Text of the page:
The hope is that Franson is only out a short while, as he’s one of the Sabres’ pending unrestricted free agents who could get cashed in at the deadline. Contenders are always on the lookout for depth on defense, as evidenced last year by trades involving Roman PolakJohn-Michael Liles, Kris Russell, Justin Schultz, and Jakub Kindl.

As for Kane, even if he doesn’t get dealt at the deadline, he could still get moved this summer. On July 1, the 25-year-old winger will be able to sign a contract extension — and if a team is going to trade for him, it will surely want to keep him for more than a year.

Or, he could re-sign in Buffalo. It all depends if he wants to stay. And if he does, how badly do the Sabres want to keep him?

Kane has 16 goals and 10 assists in 43 games this season.

Related: About those Evander Kane trade rumors…

Cassidy putting his ‘imprint’ on the B’s, wants them taking chances

AP
9 Comments

Bruce Cassidy wants the Boston Bruins to go for it.

Take a risk to make a play.

Throw caution to the wind.

And if that doesn’t sound like Claude Julien, well, that’s probably the point.

“I’d rather see – we’re going to err on the side of hopefully aggression, playing on our toes early on here and then, you know, we’re going to have to dial it back in,” Cassidy told reporters after last night’s 6-3 win over the Sharks, his first game as interim coach.

“The day will come when we pay the price for that aggression and we’ll see from there when we find that happy medium. Tonight it worked out for us. I liked that our D were up and assertive in the neutral zone, killing plays, and trying to make quick-ups. Some nights it’s going to bite you so you have to find that balance, but we do want to play this way. We’ve said that for the last two days. We want to play on our toes and be a little more assertive in our overall game and see where it goes.”

It’s all part of Cassidy’s opportunity to put his “imprint” on the Bruins. That was the word GM Don Sweeney used Tuesday after firing Julien, who’d been on the job since 2007.

For all that Julien accomplished during his Boston tenure, including a Stanley Cup victory in 2011, he did have his share of critics. Mostly, they said he was too conservative, too defensive-minded, too unforgiving of mistakes that led to goals against — especially if the mistakes were made by youngsters.

Granted, it’s hard to argue with the success Julien enjoyed, and he’ll surely have job offers to consider very soon. But Sweeney did concede there were some philosophical differences between management and head coach. Enter Cassidy, with his philosophy of, “Everybody in the room is capable of scoring goals.”

Last night, the biggest goal the Bruins scored may have been by the fourth line.

To set the scene, it was the second period and the Sharks had made it 3-2.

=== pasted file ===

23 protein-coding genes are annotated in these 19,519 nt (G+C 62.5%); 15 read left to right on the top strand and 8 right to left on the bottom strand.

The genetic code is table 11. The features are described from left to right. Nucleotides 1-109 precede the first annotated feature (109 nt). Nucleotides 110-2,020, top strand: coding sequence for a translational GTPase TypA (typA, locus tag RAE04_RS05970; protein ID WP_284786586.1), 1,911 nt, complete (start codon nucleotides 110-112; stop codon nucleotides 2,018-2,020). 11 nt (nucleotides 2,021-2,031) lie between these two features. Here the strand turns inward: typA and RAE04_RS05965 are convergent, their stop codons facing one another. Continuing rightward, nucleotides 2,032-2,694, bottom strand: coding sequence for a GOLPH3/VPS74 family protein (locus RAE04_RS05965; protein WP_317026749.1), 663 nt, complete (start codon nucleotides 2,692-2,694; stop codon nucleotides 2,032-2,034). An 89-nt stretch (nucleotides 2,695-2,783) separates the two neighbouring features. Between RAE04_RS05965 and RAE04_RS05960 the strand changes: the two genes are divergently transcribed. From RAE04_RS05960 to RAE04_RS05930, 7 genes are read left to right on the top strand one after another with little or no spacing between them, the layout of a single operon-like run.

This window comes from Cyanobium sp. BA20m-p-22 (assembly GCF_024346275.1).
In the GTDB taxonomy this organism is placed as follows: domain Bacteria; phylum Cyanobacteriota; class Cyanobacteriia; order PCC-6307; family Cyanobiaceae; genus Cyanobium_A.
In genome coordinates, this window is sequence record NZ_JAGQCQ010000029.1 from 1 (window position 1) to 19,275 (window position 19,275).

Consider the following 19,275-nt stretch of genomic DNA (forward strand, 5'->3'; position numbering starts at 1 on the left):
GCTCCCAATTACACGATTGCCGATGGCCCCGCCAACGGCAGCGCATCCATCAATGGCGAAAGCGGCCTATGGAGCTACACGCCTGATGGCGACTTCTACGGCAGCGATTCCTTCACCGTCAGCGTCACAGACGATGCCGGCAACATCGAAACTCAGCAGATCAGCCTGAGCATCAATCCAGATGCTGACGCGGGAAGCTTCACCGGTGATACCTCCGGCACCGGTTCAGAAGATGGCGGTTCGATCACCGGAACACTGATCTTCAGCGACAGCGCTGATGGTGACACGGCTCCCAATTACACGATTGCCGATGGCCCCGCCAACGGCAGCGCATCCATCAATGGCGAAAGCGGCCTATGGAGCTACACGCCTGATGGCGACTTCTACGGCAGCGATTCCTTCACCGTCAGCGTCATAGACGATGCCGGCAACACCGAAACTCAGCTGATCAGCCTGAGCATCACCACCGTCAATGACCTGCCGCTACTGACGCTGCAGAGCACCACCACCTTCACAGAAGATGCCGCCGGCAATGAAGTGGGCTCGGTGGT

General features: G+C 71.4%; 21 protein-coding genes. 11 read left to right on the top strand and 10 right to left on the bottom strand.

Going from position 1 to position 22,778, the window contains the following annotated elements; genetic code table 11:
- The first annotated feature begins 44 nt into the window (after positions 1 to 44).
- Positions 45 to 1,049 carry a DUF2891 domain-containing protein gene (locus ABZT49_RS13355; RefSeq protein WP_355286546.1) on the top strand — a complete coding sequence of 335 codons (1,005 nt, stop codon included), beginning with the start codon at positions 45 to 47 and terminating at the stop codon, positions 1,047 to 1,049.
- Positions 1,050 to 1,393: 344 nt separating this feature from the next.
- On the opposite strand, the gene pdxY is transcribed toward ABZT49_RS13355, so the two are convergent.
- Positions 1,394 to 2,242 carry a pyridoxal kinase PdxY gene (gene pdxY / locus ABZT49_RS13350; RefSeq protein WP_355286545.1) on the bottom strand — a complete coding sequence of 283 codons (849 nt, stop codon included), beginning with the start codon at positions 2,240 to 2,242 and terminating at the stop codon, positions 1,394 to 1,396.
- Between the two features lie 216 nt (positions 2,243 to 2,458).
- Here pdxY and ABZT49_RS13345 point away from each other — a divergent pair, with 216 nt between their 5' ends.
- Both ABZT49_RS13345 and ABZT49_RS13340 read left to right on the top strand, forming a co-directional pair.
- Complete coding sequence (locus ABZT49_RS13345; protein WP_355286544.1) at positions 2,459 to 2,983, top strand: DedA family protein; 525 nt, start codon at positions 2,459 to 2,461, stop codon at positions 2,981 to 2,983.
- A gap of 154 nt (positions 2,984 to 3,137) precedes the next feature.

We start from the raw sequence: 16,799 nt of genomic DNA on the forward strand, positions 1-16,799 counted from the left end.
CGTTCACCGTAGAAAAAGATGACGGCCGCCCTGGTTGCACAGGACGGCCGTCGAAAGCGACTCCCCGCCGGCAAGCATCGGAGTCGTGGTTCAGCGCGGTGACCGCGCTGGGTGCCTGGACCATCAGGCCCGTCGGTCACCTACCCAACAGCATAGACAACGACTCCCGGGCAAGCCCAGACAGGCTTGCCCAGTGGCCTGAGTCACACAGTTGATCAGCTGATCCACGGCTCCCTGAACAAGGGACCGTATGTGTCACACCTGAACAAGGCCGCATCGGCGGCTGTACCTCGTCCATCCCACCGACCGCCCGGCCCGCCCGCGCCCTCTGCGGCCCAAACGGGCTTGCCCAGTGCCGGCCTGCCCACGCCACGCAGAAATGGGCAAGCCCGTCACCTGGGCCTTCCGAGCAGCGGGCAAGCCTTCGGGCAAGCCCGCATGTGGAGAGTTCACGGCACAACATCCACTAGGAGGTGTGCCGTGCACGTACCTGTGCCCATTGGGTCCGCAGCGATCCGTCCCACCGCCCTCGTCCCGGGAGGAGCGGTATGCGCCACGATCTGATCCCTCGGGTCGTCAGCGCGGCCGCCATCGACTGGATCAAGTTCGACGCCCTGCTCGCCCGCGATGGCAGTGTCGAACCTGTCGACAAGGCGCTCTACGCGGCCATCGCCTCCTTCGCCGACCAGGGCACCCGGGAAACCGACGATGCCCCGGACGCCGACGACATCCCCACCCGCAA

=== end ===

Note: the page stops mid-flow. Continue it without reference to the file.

Naturally, TD Garden was getting a bit nervous.

The Bruins made it 5-2 a few minutes later, on a terrific power-play goal by David Pastrnak, and they cruised to victory from there.

OK, so it was only one game. But the two points did put the B’s back into a playoff spot, displacing the slumping Flyers in the process.

The Bruins host Vancouver Saturday and Montreal Sunday. Win those and they can enter their bye week feeling pretty good about themselves, with a tough trip to California looming right after the break.

Torts: There was ‘zero emotion’ in Jackets’ loss to Canucks

AP
3 Comments

The Columbus Blue Jackets are now 7-9-1 since winning 16 games in a row. They had one of their worst losses of the season last night, falling 3-0 at home to a Vancouver team that entered on a four-game losing streak.

“There was zero emotion within the game, and for what reason I don’t know,” head coach John Tortorella said, per the Columbus Dispatch. “Nothing happens right if you don’t play with emotion. We’ve got to get that figured out.”

The Jackets were playing the first of a seven-game home stand. As such, they were hoping to get off to a fast, energetic start in their own rink.

“We need to reinvent ourselves and get the chip back on our shoulder,” Tortorella had said before the game. “It’s our home building. I think we have to get some consistency, how we start the game first of all, and make sure (Nationwide Arena) is a tough place to play.”

Tortorella did like the first three shifts his team played, “but then we — why? I don’t know — but we just…we didn’t play well.”

Credit to the Canucks, whose best player was goalie Ryan Miller. Vancouver also won the special-teams battle, scoring once on the power play — on a classic Sedins passing play, finished off by Loui Eriksson — then getting another pretty goal from Jayson Megna, who beat Sergei Bobrovksy just as a Columbus penalty was expiring.

Speaking of Bobrovsky, he was not the reason the Jackets lost. But it’s worth noting that his save percentage is a woeful .896 in 11 starts since the winning streak ended. He said at the All-Star Game that he was feeling “really good right now“; however, one wonders if fatigue has begun to set in.

Bobrovsky has started 43 games this season, the seventh-most in the NHL. Other busy goalies around the league have also been struggling, including Carey Price, Tuukka Rask, Martin Jones, and Frederik Andersen.

The Jackets’ next game is Saturday against Detroit. And if last night was a wake-up call, expect a much better, more energetic performance versus the Red Wings.

If, on the other hand, Columbus comes out flat again, expect a very unhappy coach.